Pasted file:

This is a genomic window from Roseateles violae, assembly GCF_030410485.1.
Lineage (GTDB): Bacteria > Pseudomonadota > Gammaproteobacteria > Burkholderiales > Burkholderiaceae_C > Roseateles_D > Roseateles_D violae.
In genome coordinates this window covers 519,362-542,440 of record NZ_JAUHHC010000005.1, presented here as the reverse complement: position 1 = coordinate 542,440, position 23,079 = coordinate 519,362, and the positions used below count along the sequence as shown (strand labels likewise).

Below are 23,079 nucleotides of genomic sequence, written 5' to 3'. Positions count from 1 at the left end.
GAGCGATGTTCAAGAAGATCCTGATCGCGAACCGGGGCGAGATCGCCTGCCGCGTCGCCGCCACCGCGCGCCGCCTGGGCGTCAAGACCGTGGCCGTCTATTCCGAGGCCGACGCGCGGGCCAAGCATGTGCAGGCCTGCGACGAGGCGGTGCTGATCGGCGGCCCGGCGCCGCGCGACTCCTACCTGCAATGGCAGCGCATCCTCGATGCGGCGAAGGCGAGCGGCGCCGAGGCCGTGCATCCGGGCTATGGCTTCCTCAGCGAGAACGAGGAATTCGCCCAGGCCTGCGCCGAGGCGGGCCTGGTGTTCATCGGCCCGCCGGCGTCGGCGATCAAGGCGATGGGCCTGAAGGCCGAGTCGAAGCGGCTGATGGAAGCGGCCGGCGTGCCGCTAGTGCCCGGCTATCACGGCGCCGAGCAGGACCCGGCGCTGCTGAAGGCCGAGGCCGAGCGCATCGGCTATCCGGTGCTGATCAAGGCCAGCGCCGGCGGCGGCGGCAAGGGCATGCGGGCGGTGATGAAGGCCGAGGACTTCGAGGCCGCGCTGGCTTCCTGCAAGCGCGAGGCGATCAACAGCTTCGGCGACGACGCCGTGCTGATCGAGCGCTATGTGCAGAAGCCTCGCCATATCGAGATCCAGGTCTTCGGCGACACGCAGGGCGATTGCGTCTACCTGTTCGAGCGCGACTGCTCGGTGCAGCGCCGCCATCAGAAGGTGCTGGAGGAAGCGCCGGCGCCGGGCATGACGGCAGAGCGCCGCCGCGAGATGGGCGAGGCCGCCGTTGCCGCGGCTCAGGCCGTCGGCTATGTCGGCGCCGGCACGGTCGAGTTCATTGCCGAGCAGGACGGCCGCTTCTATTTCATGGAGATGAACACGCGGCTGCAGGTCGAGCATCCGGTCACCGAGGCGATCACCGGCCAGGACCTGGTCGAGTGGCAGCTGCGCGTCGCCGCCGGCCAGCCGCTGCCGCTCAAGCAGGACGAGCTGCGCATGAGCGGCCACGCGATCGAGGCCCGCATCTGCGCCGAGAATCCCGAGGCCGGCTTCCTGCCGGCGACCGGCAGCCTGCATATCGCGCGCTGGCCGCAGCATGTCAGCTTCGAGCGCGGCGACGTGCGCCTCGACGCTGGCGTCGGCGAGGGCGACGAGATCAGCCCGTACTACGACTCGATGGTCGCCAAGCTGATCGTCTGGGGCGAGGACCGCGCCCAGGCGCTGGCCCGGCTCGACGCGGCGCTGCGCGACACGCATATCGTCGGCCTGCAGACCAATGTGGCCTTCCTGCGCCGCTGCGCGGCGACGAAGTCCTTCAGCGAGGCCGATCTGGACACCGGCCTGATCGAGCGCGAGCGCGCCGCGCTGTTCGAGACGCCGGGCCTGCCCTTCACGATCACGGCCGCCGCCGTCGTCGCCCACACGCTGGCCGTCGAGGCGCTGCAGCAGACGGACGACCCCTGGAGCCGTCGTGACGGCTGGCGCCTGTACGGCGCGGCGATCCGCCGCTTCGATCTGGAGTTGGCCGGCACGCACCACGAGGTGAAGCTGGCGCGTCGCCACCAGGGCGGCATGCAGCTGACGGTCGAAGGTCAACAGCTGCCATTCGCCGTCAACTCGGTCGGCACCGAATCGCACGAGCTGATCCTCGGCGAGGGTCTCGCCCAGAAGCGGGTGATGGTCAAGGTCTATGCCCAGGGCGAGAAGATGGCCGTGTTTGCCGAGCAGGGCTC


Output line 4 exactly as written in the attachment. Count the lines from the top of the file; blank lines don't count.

Below are 23,079 nucleotides of genomic sequence, written 5' to 3'. Positions count from 1 at the left end.